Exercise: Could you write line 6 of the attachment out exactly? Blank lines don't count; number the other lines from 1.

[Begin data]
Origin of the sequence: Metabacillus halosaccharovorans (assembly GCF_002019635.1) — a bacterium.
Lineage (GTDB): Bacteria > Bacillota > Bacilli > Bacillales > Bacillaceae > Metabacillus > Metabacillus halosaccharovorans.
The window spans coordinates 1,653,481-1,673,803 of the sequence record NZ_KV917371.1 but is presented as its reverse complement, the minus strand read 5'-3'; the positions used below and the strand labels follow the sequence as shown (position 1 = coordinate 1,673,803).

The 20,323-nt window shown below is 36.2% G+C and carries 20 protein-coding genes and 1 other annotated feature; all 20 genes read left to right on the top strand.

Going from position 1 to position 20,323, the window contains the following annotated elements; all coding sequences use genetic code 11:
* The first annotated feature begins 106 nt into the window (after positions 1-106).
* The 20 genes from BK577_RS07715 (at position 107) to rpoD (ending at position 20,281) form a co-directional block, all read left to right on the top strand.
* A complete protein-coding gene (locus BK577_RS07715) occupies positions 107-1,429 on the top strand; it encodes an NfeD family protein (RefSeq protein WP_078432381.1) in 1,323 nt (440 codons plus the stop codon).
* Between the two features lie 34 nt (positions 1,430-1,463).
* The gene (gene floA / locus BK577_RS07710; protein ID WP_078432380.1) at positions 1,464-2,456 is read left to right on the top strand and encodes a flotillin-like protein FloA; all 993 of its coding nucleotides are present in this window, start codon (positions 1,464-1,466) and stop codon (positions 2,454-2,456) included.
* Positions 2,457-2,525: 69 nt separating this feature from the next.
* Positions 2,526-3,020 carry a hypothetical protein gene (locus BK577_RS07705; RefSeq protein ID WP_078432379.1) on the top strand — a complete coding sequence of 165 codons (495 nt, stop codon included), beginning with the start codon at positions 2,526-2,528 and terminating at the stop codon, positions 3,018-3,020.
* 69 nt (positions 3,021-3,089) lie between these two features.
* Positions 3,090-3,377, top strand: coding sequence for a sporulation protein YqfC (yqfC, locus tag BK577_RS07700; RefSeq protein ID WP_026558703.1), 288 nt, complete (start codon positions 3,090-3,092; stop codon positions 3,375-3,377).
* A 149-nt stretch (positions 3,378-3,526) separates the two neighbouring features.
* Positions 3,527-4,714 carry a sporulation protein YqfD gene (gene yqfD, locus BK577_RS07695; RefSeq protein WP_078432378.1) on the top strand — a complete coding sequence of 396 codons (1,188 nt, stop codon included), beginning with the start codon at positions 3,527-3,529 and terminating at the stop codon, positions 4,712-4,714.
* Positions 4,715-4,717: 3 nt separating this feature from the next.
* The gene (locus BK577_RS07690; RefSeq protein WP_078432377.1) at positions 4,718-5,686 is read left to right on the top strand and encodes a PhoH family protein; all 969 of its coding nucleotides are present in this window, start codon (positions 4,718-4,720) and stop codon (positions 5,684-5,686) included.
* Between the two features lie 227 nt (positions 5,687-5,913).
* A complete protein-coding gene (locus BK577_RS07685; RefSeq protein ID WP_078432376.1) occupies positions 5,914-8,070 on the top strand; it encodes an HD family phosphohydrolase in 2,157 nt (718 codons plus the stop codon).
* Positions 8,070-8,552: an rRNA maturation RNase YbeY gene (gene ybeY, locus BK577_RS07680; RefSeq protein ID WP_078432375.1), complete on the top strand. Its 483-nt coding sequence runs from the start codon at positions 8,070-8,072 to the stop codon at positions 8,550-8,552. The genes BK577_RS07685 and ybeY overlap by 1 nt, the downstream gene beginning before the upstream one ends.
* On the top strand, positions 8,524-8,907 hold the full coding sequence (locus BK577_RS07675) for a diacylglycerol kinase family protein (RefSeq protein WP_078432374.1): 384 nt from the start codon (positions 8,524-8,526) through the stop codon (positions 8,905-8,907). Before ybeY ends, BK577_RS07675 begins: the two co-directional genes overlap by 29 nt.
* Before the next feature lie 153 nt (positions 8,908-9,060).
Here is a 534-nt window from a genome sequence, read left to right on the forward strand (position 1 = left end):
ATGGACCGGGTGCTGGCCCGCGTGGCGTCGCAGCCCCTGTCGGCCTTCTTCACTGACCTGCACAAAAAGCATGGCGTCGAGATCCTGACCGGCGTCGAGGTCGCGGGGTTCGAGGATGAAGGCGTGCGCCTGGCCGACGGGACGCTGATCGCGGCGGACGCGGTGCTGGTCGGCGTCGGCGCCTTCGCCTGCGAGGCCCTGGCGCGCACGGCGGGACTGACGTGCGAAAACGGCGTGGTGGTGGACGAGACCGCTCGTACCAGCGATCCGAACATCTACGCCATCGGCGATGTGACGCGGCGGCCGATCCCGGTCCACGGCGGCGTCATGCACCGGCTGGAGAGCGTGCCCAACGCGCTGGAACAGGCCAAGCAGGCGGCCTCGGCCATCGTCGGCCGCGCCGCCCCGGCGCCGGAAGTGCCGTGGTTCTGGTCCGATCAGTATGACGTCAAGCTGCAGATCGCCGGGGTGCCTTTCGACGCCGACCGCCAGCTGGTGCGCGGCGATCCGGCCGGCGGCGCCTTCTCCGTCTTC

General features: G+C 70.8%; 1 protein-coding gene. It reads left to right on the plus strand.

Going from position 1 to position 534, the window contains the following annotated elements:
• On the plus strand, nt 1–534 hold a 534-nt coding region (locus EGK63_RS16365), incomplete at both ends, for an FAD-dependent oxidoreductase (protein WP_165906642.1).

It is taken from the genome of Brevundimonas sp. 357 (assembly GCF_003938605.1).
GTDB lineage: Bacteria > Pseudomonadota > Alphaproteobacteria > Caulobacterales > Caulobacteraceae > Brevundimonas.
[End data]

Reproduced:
* The first annotated feature begins 106 nt into the window (after positions 1-106).